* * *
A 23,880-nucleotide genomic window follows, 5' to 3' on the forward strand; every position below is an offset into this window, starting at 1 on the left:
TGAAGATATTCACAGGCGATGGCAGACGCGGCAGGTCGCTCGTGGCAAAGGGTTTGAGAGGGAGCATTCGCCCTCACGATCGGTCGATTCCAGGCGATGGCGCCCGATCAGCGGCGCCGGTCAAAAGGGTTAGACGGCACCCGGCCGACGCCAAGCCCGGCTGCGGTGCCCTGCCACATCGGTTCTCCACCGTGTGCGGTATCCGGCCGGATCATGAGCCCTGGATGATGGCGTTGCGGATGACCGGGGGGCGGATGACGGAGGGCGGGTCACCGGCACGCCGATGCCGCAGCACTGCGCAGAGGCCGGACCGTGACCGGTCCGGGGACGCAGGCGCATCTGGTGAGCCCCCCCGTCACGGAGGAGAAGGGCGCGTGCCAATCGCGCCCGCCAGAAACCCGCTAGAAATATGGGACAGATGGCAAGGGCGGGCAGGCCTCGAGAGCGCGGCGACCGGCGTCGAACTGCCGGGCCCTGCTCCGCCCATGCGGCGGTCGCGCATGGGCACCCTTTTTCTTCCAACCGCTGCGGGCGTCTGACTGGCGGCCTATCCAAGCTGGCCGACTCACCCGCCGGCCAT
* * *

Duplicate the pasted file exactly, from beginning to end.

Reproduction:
A 23,880-nucleotide genomic window follows, 5' to 3' on the forward strand; every position below is an offset into this window, starting at 1 on the left:
TGAAGATATTCACAGGCGATGGCAGACGCGGCAGGTCGCTCGTGGCAAAGGGTTTGAGAGGGAGCATTCGCCCTCACGATCGGTCGATTCCAGGCGATGGCGCCCGATCAGCGGCGCCGGTCAAAAGGGTTAGACGGCACCCGGCCGACGCCAAGCCCGGCTGCGGTGCCCTGCCACATCGGTTCTCCACCGTGTGCGGTATCCGGCCGGATCATGAGCCCTGGATGATGGCGTTGCGGATGACCGGGGGGCGGATGACGGAGGGCGGGTCACCGGCACGCCGATGCCGCAGCACTGCGCAGAGGCCGGACCGTGACCGGTCCGGGGACGCAGGCGCATCTGGTGAGCCCCCCCGTCACGGAGGAGAAGGGCGCGTGCCAATCGCGCCCGCCAGAAACCCGCTAGAAATATGGGACAGATGGCAAGGGCGGGCAGGCCTCGAGAGCGCGGCGACCGGCGTCGAACTGCCGGGCCCTGCTCCGCCCATGCGGCGGTCGCGCATGGGCACCCTTTTTCTTCCAACCGCTGCGGGCGTCTGACTGGCGGCCTATCCAAGCTGGCCGACTCACCCGCCGGCCAT